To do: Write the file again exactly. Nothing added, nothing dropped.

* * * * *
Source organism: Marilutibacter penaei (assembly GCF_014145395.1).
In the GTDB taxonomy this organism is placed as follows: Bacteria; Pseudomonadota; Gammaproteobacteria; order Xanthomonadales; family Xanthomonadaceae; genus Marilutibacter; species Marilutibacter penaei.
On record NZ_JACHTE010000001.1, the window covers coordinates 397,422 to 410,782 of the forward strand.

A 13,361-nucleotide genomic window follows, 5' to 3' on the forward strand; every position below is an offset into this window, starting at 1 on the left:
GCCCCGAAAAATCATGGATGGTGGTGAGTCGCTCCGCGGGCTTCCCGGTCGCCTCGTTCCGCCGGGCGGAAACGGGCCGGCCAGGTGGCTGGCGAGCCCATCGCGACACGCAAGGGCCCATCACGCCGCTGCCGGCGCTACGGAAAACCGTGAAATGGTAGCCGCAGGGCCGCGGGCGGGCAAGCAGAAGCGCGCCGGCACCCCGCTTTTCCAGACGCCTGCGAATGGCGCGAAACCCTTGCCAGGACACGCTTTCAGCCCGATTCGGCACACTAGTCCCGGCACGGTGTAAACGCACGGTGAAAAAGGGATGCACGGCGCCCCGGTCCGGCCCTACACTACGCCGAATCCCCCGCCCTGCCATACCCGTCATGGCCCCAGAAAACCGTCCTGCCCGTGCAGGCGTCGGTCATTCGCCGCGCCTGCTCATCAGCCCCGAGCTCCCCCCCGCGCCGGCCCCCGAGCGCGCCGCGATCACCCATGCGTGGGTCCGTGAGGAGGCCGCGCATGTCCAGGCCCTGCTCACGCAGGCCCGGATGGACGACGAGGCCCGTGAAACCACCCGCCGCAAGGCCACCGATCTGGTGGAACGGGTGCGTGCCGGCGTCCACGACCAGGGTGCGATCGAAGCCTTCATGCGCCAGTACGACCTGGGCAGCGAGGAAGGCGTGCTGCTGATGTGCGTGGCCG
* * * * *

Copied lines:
Source organism: Marilutibacter penaei (assembly GCF_014145395.1).
In the GTDB taxonomy this organism is placed as follows: Bacteria; Pseudomonadota; Gammaproteobacteria; order Xanthomonadales; family Xanthomonadaceae; genus Marilutibacter; species Marilutibacter penaei.
On record NZ_JACHTE010000001.1, the window covers coordinates 397,422 to 410,782 of the forward strand.

A 13,361-nucleotide genomic window follows, 5' to 3' on the forward strand; every position below is an offset into this window, starting at 1 on the left:
GCCCCGAAAAATCATGGATGGTGGTGAGTCGCTCCGCGGGCTTCCCGGTCGCCTCGTTCCGCCGGGCGGAAACGGGCCGGCCAGGTGGCTGGCGAGCCCATCGCGACACGCAAGGGCCCATCACGCCGCTGCCGGCGCTACGGAAAACCGTGAAATGGTAGCCGCAGGGCCGCGGGCGGGCAAGCAGAAGCGCGCCGGCACCCCGCTTTTCCAGACGCCTGCGAATGGCGCGAAACCCTTGCCAGGACACGCTTTCAGCCCGATTCGGCACACTAGTCCCGGCACGGTGTAAACGCACGGTGAAAAAGGGATGCACGGCGCCCCGGTCCGGCCCTACACTACGCCGAATCCCCCGCCCTGCCATACCCGTCATGGCCCCAGAAAACCGTCCTGCCCGTGCAGGCGTCGGTCATTCGCCGCGCCTGCTCATCAGCCCCGAGCTCCCCCCCGCGCCGGCCCCCGAGCGCGCCGCGATCACCCATGCGTGGGTCCGTGAGGAGGCCGCGCATGTCCAGGCCCTGCTCACGCAGGCCCGGATGGACGACGAGGCCCGTGAAACCACCCGCCGCAAGGCCACCGATCTGGTGGAACGGGTGCGTGCCGGCGTCCACGACCAGGGTGCGATCGAAGCCTTCATGCGCCAGTACGACCTGGGCAGCGAGGAAGGCGTGCTGCTGATGTGCGTGGCCG